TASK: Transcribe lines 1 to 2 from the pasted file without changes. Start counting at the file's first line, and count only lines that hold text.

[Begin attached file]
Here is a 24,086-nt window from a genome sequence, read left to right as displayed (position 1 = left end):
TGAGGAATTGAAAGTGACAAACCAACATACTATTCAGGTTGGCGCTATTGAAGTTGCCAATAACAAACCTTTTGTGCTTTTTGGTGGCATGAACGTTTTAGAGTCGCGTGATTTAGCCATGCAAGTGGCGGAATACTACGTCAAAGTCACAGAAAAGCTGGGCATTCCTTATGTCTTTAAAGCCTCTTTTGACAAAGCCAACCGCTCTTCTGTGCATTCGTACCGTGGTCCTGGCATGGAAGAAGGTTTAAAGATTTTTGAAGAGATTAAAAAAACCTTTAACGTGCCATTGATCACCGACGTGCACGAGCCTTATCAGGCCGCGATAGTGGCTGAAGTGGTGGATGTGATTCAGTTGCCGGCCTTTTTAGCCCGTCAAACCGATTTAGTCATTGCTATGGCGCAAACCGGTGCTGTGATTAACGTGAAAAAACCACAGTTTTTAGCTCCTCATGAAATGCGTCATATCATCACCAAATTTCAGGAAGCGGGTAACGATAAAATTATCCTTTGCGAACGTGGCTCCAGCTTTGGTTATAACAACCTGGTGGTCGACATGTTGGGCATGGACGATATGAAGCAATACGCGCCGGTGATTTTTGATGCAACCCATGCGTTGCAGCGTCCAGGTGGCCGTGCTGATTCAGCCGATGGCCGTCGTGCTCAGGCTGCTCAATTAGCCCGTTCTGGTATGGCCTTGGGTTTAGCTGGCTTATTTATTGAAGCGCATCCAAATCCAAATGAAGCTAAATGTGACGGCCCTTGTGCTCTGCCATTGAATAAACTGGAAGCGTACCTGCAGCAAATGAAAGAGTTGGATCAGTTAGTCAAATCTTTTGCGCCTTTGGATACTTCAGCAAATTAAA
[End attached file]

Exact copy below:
Here is a 24,086-nt window from a genome sequence, read left to right as displayed (position 1 = left end):
TGAGGAATTGAAAGTGACAAACCAACATACTATTCAGGTTGGCGCTATTGAAGTTGCCAATAACAAACCTTTTGTGCTTTTTGGTGGCATGAACGTTTTAGAGTCGCGTGATTTAGCCATGCAAGTGGCGGAATACTACGTCAAAGTCACAGAAAAGCTGGGCATTCCTTATGTCTTTAAAGCCTCTTTTGACAAAGCCAACCGCTCTTCTGTGCATTCGTACCGTGGTCCTGGCATGGAAGAAGGTTTAAAGATTTTTGAAGAGATTAAAAAAACCTTTAACGTGCCATTGATCACCGACGTGCACGAGCCTTATCAGGCCGCGATAGTGGCTGAAGTGGTGGATGTGATTCAGTTGCCGGCCTTTTTAGCCCGTCAAACCGATTTAGTCATTGCTATGGCGCAAACCGGTGCTGTGATTAACGTGAAAAAACCACAGTTTTTAGCTCCTCATGAAATGCGTCATATCATCACCAAATTTCAGGAAGCGGGTAACGATAAAATTATCCTTTGCGAACGTGGCTCCAGCTTTGGTTATAACAACCTGGTGGTCGACATGTTGGGCATGGACGATATGAAGCAATACGCGCCGGTGATTTTTGATGCAACCCATGCGTTGCAGCGTCCAGGTGGCCGTGCTGATTCAGCCGATGGCCGTCGTGCTCAGGCTGCTCAATTAGCCCGTTCTGGTATGGCCTTGGGTTTAGCTGGCTTATTTATTGAAGCGCATCCAAATCCAAATGAAGCTAAATGTGACGGCCCTTGTGCTCTGCCATTGAATAAACTGGAAGCGTACCTGCAGCAAATGAAAGAGTTGGATCAGTTAGTCAAATCTTTTGCGCCTTTGGATACTTCAGCAAATTAAA